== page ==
It can be interesting talking about websites and blogging with those who do not work online. Those who do not work online for a living see the internet differently; so I always enjoy hearing their perspective.
Me and my friends are currently training for our first marathons. Whilst doing a ten mile run this morning with my friend Barry, he mentioned that a lot of the running articles he has been reading recently seem like they are just copies of other articles.
I explained to him that this is unfortunately common place across the web due to content farms. Content farm websites are notorious for paying terrible rates to writers. It is not uncommon for writers to be paid less than $5 per article. As the saying goes: “If you pay peanuts, you get monkeys”.
With such an emphasis on quantity over quality, writers for content farms are notorious for cutting corners (you can't really blame them when the rates are so bad!). Some writers copy published articles from others and then reword parts of it so plagiarism is not so obvious. Others take an easier route and use article spinning software.
Google's Panda algorithm update in 2011 hurt content farms badly, however there are still millions of poorly written articles online that have good rankings in the search engines. This is a problem if you are searching for good advice.
In a world where anyone can publish an article online, who can you trust?
I believe that the advice from people who are passionate about their subject carries more weight. When someone truly has a love for something, they will research the topic and they ensure that what they say is true.
That is why I believe that, in general, advice from personal bloggers is more reliable than content published on large websites. Take the world of technology for runners, for example. The undisputed king of running tech is DC Rainmaker. Each product review is several thousand words long. He tests every aspect of a product. It is easy to see that he truly loves what he does.
The difference between his reviews and those on established running and sports websites are night and day. Whereas he spends weeks reviewing a product, most running websites write a few hundred words at best. Most of them tend to focus on top ten lists and simply reword the press release that was published by the company. Few of them actually review the product that they are actually reviewing!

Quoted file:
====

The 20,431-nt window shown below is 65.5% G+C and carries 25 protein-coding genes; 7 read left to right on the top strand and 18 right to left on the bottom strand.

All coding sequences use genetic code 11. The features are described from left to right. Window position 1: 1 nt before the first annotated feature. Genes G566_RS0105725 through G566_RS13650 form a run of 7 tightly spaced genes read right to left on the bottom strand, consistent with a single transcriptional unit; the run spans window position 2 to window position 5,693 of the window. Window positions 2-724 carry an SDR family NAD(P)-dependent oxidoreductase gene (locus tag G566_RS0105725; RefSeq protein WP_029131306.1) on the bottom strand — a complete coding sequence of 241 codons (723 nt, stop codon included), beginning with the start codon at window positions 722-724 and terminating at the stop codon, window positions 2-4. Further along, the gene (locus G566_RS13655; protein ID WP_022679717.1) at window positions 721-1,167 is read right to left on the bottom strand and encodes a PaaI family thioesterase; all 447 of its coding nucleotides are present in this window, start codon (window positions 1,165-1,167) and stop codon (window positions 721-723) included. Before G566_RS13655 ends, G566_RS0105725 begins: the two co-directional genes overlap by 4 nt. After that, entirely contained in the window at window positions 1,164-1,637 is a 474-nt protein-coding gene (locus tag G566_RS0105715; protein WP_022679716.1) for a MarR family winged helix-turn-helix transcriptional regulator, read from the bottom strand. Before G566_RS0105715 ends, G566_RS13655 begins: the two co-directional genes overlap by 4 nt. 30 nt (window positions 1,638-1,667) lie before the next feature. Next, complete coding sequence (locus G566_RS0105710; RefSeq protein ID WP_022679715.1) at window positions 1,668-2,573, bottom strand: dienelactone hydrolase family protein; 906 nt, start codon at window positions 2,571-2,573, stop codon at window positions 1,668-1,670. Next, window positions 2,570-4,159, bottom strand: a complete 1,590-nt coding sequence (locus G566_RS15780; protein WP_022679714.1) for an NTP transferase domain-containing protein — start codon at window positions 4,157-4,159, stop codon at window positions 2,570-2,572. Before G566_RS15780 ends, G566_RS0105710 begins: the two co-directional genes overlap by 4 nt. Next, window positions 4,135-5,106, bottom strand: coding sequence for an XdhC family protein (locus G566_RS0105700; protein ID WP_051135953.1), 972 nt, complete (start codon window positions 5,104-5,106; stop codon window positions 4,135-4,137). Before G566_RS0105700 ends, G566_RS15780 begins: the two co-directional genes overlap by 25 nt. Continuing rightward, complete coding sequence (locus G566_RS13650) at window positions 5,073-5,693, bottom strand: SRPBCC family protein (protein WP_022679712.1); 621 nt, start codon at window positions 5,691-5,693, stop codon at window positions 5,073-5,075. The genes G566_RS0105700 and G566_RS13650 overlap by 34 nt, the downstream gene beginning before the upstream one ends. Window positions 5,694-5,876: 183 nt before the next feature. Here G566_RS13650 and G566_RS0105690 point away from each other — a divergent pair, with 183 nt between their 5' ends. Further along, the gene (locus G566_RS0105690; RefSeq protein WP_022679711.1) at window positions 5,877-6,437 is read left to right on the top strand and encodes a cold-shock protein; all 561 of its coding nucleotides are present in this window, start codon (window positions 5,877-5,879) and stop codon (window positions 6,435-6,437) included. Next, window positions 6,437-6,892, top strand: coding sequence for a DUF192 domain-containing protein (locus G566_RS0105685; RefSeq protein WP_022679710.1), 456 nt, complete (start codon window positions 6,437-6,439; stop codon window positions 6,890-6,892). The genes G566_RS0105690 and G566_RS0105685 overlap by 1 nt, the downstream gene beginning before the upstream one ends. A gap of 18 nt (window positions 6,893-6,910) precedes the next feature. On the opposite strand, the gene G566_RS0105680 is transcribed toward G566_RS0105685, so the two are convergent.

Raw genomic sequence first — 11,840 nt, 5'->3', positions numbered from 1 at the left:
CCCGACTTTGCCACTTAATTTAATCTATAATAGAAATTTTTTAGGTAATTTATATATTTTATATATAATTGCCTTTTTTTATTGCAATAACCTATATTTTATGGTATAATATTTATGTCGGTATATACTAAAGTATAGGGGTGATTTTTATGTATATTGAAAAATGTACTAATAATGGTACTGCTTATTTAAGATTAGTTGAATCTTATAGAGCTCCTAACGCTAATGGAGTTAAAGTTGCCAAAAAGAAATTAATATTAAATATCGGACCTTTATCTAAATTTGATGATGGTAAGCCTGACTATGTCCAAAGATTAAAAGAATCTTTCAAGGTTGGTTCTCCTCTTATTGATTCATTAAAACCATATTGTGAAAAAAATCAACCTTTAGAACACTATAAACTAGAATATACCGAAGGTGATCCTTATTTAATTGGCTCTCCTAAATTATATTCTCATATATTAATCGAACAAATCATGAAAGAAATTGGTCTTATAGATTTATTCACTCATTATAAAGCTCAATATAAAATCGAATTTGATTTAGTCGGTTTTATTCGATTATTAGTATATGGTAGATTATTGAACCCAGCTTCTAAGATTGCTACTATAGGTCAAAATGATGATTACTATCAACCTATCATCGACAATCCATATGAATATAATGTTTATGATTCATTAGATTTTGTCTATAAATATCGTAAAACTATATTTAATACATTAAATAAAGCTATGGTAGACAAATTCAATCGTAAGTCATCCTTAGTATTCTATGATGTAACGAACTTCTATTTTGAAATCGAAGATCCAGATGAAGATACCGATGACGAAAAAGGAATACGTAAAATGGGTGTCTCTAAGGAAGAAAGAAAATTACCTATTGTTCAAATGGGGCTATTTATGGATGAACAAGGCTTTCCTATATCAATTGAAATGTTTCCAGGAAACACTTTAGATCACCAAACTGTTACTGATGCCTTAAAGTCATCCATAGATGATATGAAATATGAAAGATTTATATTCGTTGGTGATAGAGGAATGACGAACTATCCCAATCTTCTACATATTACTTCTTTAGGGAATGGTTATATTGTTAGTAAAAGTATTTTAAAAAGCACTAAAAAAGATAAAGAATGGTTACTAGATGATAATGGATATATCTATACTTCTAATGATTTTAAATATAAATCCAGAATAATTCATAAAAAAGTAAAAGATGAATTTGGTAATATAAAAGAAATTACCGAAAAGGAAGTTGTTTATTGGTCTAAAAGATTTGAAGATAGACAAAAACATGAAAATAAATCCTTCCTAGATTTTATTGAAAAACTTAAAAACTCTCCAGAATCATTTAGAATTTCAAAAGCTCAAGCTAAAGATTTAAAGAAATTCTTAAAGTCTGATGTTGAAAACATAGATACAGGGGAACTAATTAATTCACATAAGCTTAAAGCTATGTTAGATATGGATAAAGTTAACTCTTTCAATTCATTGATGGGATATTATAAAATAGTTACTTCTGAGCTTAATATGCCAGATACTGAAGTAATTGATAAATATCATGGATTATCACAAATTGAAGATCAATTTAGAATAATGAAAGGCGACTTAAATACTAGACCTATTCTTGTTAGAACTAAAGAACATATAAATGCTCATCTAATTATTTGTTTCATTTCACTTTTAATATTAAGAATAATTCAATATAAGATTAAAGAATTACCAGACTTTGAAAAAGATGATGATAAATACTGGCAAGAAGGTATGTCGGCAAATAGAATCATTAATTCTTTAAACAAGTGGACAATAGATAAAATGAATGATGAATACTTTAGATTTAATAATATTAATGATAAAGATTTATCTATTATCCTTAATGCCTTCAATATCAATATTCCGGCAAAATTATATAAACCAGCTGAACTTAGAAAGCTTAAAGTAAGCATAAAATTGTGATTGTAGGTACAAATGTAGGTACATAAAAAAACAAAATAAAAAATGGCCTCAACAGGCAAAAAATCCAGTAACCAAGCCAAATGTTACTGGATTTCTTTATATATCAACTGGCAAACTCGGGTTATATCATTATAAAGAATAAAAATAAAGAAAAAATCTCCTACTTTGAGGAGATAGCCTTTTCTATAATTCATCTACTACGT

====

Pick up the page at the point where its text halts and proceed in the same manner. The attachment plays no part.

It is important for me to clarify that I am not suggesting that those who are write for others do not take a pride in their work. I am someone who blogs for himself and blogs for others. I love what I do and always strive to give clients the same attention and detail that I do on my own blog (if not more).
However, us freelance bloggers sometimes have our hands tied behind our backs. We need to dance to the tune of our clients.
A few months ago I did some work for a large WordPress website (I won't say which) who had a policy of not linking to other websites. I was only permitted to link to their own websites.
As a result of this, they murdered my first few articles by stripping all references to other websites. I had included links to many useful resources that would have truly helped others (note: I had no connection to any of the websites in question – they were just useful resources). My pleas to leave these references in the article fell on deaf ears. All they cared about was SEO, which meant that the quality of my articles were greatly reduced.
About a week later, I parted ways with the client due to how difficult it was to work with them. By removing links to other websites and making the articles less useful to visitors, I was hurting my reputation and shortchanging visitors.
Bear this in mind the next time you read a poor article on a high traffic website. It might not be the fault of the author. They might just be following orders.
Most personal bloggers give an honest view on topics when they write about them. I say “most”, as there is always going to be bloggers who will write anything if it means making visitors click on a link. However, taking everything into consideration, I feel strongly that the opinions of personal bloggers carry more weight than those who write for others.
What's your view on this issue? Are you more willing to trust someone's advice if the the article was published on their own blog?